"It was pretty windy, and at the last minute, the ball shifted just enough for me to drop it," Bush said. "Someone took my leg out. I don't know what happened."
It's one more blow to what is shaping up as a rough year for Bush. Monday was Bush's first game after announcing that he would give up the Heisman Trophy, in the wake of the NCAA sanctions against USC that involved alleged payment to Bush and his family.
He's still an electric performer. Against San Francisco, Bush returned three punts for 43 yards. He caught four passes for 30 yards and a touchdown and carried the ball five times.
"Other guys will have to step up and fill void," Brees said.
4. We're not sure what Singletary will do for his encore performance. Singletary seemingly used every tool in his motivational toolbox after his team's dismal opening day loss in Seattle. He thanked Pete Carroll for the butt-whipping, he called a Sunday night meeting after the team plane landed, he responded badly to a "dad-gum Yahoo" media report detailing his team's problems getting plays called, he grew agitated in his weekly television interview and then guaranteed his team would stop Brees. It was, frankly, exhausting to observe.
The 49ers proved something to themselves by competing with the defending Super Bowl champions: Maligned quarterback Alex Smith showed composure by driving down the field and tying the game in the final two minutes. The defense was solid. And the team kept its mistakes -- like delays of game and too many men on the field -- to a minimum.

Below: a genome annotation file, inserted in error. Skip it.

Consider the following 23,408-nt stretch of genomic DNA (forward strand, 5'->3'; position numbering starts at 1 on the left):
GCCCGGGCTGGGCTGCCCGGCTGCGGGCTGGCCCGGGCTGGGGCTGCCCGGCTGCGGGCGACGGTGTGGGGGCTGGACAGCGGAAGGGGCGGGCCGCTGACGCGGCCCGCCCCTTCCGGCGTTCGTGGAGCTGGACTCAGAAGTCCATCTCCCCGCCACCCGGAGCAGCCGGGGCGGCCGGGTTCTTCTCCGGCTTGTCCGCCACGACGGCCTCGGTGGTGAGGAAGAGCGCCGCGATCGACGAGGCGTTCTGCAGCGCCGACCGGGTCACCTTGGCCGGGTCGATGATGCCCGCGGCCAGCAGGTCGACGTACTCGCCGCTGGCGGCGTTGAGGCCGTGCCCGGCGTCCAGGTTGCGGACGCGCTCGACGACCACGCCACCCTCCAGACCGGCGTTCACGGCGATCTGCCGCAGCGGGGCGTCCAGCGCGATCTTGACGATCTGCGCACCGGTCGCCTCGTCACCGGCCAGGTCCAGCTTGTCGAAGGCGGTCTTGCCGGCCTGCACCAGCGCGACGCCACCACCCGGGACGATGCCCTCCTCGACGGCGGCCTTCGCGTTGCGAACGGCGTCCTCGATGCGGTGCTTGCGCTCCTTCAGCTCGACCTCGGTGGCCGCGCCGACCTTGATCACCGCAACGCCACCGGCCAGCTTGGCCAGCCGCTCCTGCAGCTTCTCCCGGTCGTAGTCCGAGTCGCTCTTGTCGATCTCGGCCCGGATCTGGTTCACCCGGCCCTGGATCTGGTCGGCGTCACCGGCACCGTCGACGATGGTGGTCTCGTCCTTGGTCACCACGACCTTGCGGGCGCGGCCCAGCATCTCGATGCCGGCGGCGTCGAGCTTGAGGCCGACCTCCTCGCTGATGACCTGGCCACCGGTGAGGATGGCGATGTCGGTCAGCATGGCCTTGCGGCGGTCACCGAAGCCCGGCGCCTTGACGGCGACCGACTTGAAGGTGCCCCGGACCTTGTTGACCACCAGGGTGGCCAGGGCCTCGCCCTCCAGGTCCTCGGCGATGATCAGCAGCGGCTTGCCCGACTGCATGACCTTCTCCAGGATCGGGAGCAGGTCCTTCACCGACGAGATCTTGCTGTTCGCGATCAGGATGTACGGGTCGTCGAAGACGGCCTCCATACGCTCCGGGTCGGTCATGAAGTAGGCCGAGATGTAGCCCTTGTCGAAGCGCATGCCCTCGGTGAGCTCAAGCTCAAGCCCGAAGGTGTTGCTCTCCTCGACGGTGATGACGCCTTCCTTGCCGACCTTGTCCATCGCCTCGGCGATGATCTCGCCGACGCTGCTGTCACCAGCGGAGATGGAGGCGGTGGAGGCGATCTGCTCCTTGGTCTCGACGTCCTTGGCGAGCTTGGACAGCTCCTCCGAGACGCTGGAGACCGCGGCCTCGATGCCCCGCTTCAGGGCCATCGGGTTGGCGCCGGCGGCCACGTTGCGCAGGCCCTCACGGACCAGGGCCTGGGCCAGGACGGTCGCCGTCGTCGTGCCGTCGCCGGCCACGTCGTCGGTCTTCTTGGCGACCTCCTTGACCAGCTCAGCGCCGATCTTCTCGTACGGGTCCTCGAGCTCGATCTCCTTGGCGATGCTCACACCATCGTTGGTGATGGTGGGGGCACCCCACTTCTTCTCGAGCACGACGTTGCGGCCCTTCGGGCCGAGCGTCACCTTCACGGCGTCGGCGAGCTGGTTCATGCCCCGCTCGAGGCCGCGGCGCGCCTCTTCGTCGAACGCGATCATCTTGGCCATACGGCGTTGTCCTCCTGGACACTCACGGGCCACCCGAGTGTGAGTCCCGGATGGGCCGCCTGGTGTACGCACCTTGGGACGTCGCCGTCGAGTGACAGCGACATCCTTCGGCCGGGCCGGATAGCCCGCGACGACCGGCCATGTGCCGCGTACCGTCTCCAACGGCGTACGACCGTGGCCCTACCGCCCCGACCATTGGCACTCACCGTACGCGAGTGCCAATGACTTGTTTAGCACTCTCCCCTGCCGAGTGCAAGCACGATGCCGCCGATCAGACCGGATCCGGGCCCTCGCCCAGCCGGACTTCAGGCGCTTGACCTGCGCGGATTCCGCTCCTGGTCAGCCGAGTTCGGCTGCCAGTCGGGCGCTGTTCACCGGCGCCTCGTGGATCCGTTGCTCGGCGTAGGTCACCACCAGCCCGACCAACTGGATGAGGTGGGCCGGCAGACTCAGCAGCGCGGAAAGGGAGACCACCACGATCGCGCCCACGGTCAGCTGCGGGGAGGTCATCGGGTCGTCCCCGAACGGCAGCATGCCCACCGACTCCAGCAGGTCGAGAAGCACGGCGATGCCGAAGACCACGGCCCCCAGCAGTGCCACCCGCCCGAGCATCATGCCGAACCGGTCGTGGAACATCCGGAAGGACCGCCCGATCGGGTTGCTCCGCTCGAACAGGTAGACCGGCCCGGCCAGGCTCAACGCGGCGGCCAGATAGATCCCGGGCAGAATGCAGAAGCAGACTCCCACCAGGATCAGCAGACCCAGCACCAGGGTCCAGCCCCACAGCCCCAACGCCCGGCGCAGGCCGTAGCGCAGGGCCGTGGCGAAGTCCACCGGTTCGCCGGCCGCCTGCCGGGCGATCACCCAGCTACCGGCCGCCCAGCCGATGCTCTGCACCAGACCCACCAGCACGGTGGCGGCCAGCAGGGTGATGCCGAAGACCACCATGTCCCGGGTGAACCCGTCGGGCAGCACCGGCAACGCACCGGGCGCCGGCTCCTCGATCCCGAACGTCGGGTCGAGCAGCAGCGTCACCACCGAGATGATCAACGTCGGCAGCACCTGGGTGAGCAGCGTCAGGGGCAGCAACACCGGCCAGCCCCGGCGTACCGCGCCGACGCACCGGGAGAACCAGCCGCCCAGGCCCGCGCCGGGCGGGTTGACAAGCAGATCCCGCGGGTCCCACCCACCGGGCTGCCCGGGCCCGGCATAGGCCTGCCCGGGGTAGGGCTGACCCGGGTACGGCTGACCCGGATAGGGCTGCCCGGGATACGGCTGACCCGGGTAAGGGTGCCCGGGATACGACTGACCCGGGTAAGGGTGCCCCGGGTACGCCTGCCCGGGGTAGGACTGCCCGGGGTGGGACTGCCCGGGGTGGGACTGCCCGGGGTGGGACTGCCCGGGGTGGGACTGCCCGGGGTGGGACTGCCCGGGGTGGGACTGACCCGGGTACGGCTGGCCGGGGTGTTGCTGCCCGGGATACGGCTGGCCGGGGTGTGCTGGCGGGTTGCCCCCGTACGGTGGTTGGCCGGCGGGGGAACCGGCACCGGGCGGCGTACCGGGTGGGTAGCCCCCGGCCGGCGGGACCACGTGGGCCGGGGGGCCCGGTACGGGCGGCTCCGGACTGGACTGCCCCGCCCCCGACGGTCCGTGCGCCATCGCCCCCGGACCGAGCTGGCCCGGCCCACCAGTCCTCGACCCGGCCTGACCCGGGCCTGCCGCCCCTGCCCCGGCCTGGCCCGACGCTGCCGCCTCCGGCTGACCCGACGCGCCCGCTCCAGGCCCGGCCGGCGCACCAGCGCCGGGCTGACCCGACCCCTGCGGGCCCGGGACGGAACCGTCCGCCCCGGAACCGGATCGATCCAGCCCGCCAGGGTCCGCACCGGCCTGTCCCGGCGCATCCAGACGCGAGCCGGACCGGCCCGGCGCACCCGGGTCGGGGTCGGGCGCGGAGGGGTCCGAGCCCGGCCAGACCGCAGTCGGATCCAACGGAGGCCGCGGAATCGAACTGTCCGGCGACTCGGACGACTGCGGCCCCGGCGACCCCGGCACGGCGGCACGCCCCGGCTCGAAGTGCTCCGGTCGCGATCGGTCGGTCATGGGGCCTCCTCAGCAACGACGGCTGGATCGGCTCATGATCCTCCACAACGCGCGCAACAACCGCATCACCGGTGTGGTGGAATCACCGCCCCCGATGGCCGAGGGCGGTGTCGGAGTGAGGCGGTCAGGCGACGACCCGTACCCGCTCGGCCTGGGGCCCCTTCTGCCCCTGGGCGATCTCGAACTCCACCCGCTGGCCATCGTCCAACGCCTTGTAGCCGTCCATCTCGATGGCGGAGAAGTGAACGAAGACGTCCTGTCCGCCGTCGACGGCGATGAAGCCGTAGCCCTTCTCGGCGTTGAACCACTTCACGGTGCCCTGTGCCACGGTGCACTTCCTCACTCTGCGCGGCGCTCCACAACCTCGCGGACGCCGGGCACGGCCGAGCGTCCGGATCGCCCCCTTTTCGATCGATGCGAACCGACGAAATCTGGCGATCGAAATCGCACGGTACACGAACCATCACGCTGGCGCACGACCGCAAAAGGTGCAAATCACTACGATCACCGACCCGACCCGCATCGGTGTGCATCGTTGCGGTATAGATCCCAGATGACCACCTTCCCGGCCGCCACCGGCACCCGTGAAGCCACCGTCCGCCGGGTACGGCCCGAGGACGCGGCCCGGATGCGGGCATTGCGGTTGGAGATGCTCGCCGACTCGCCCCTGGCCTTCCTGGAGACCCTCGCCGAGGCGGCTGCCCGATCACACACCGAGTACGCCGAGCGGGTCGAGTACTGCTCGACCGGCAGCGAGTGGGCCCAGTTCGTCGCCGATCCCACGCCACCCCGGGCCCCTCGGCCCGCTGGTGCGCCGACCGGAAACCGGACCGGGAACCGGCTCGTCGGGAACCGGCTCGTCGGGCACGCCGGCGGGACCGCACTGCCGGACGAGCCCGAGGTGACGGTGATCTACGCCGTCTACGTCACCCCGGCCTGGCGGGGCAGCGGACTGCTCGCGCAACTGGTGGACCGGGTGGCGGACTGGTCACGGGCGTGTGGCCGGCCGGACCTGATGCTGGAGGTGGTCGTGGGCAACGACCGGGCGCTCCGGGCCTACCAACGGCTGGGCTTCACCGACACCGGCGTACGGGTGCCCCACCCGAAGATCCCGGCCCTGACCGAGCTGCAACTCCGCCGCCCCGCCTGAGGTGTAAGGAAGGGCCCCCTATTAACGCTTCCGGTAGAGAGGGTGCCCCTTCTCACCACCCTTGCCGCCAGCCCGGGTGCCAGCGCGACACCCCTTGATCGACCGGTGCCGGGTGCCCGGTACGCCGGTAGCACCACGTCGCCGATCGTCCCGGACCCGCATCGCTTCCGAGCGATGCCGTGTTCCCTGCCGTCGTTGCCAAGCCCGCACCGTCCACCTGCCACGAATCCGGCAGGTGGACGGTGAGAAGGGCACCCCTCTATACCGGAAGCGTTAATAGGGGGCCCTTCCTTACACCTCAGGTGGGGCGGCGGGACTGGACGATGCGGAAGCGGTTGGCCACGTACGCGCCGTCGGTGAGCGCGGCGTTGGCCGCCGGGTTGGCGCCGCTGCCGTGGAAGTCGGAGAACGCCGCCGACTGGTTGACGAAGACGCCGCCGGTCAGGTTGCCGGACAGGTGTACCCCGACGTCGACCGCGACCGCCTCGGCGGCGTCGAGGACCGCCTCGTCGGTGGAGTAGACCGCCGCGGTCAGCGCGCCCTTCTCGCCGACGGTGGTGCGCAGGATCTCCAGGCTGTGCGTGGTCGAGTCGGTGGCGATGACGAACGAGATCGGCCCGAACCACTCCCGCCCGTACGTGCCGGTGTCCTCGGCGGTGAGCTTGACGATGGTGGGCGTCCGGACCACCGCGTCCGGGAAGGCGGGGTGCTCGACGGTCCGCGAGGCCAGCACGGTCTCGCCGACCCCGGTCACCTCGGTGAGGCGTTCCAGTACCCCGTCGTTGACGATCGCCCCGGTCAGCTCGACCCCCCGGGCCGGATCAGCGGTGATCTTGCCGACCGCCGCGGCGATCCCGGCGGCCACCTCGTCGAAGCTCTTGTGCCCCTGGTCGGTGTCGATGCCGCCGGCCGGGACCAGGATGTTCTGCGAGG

But the reality is the 49ers are 0-2, with road games against Kansas City and Atlanta up next. "In the end, it's a loss, just like last week," Smith said.
So what's Singletary's mindset going forward?
"My mindset is when we stop defeating ourselves, when we stop putting the ball on the ground, we're going to be a good football team," he said. "How good, that remains to be seen."
The 49ers believe they'll win the NFC West this year. The problem is, they don't face another divisional opponent until Nov. 14 (St. Louis). Singletary may have to dig deep into his toolbox of tricks until then.
5. The 49ers hosted their last jersey-retiring ceremony for the foreseeable future, gathering a who's who of other teams' motivational speakers. The 49ers retired No. 80, an honor that's been coming for -- oh -- only two decades. Jerry Rice is the most recent member of the 49ers dynasty to be inducted into the Pro Football Hall of Fame and is likely the last of that era.
Rice took the field before the game in his yellow Hall of Fame jacket, acting as honorary team captain. At halftime, he was joined on stage by the luminaries of the glory years: Joe Montana, Ronnie Lott, Steve Young, Dwight Clark, Eddie DeBartolo Jr., George Seifert and many others.
There was a wealth of knowledge on that stage, one that other NFL teams seem eager to tap into. This season, Rice spoke to the Seattle Seahawks at Carroll's behest before Seattle's opener. And Lott has spoken to the Saints twice -- once before last January's NFC championship game and again on Sunday, during the Saints' walk-through at Candlestick Park.
Since all the former 49er greats live a few miles from the team facility, the team might want to avail themselves of this novel motivational speaker's program.